Luxembourg Capital Markets Day: Why a Capital Markets Union?
Pierre Gramegna, ESM Managing Director
Luxembourg Capital Markets Day
Luxembourg, 4 July 2023
Why a Capital Markets Union?
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Dear Chairwoman, dear Julie,
Ladies and gentlemen,
It is a pleasure for me to give the keynote speech at the occasion of this second edition of the Luxembourg Capital Markets Day.
I became the Managing Director of the European Stability Mechanism (ESM) on 1 December 2022. I already knew the institution well. As I was the Minister of Finance for Luxembourg for eight years, I was sitting on the ESM’s Board of Governors. I always recognised the added value of this institution to the financial architecture of the Economic and Monetary Union and I am proud to lead it today. It might be less well known that I also became the CEO of the European Financial Stability Facility (EFSF). As such, I am at the helm of two important issuers in the markets. In 2022, the funding programme of the EFSF and the ESM in bonds reached 27.5 billion euros. The ESM also has a bill programme, which provides it with liquidity and flexibility. The bill auctions in 2022 reached a total volume of €30.6 billion. In total, the EFSF and the ESM lent close to €300 billion to five beneficiary countries: Ireland, Greece, Spain, Cyprus, and Portugal.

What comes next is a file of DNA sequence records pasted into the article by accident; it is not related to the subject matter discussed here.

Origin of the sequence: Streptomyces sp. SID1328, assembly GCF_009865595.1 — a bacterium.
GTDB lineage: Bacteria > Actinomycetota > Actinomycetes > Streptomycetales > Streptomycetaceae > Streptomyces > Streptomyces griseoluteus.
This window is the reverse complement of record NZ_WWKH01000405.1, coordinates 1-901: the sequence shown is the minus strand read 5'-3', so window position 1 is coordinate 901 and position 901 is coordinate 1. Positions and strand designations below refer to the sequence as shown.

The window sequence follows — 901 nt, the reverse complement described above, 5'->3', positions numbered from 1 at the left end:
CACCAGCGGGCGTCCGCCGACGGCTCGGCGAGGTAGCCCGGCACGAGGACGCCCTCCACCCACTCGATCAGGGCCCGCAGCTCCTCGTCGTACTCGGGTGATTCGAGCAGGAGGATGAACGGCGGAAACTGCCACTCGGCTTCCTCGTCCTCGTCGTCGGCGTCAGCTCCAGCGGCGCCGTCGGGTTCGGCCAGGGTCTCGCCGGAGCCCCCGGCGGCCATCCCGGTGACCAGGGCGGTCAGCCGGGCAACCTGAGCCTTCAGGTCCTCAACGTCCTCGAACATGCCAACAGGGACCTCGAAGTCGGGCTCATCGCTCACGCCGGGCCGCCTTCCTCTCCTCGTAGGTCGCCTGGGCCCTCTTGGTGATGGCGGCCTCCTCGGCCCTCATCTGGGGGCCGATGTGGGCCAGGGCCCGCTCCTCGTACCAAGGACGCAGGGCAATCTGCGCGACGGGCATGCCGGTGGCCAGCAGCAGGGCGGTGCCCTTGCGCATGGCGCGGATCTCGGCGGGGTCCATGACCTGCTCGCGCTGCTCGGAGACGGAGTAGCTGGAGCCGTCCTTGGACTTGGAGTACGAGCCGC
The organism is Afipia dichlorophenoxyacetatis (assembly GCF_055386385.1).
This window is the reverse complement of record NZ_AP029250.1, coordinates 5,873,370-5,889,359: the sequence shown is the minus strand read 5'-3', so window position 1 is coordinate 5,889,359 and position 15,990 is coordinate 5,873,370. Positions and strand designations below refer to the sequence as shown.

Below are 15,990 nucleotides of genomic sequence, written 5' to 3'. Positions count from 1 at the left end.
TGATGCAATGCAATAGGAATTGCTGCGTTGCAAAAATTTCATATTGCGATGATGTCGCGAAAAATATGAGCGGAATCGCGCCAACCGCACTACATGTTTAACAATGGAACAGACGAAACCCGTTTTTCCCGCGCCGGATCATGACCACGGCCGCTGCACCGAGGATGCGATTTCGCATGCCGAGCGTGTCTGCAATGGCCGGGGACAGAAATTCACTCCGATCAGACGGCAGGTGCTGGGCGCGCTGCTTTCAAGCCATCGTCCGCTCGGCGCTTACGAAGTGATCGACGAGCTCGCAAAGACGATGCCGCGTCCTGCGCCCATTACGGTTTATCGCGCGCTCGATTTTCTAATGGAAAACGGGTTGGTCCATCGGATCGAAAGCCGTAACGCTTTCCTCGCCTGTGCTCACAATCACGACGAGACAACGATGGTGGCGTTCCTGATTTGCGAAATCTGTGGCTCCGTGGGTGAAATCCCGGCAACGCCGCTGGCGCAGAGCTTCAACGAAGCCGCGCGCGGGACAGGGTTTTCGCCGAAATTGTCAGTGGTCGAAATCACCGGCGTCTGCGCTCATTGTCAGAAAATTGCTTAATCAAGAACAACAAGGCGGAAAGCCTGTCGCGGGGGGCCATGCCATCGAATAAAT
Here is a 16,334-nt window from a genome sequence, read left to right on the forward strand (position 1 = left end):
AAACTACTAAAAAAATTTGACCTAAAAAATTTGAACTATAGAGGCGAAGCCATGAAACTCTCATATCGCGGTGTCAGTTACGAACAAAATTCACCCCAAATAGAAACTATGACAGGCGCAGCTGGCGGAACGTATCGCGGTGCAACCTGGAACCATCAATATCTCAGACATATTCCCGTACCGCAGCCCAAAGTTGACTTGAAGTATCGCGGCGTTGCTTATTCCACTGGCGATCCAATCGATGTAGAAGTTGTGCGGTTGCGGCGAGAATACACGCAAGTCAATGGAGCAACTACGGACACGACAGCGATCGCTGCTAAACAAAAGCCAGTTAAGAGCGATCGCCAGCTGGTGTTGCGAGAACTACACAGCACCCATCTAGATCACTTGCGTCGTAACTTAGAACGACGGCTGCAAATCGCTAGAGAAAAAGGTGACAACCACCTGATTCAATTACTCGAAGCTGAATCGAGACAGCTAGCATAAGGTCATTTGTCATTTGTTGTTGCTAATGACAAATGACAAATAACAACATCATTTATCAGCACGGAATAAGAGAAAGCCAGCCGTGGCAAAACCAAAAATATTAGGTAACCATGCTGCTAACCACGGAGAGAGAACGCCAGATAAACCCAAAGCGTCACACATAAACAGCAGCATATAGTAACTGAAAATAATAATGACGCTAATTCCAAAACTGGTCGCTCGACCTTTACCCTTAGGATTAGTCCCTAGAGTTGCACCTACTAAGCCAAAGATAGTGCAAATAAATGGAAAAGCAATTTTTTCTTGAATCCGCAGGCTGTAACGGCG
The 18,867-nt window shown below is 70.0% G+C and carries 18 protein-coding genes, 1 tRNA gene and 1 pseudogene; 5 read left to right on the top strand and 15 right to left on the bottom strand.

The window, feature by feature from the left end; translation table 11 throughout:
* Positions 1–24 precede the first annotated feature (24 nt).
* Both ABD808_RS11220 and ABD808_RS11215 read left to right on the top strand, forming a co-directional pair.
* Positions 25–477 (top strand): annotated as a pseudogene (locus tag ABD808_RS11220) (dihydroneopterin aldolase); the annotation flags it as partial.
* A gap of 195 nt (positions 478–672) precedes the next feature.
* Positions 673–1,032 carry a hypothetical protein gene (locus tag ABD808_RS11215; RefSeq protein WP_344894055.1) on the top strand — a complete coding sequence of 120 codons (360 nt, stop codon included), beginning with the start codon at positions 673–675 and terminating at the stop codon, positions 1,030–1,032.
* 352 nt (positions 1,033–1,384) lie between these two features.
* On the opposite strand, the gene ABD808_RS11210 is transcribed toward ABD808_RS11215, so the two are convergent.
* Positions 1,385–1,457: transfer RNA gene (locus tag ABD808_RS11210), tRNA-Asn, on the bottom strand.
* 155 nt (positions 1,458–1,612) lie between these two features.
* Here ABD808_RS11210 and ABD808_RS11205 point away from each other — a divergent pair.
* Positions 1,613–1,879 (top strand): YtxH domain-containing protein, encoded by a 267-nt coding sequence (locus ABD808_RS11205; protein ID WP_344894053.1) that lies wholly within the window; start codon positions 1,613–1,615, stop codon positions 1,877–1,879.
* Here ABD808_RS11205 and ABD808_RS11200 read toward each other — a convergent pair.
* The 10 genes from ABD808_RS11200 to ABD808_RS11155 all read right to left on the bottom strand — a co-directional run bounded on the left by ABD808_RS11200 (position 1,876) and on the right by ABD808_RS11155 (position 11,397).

Created in 2010 as a temporary structure, the EFSF does not provide any new loans anymore, as this task is now performed solely by the ESM, created two years later. However, the EFSF continues to operate because it needs to refinance the loans it provided, as the maturity of loans provided is longer than the maturity of bonds issued by the EFSF. The ESM needs to roll over its bonds for the same reason.
As the Managing Director and CEO of two important issuers, I go on roadshows to meet investors. I did my first roadshow in Japan in March. Investors and key market players are essential stakeholders for the ESM and the EFSF.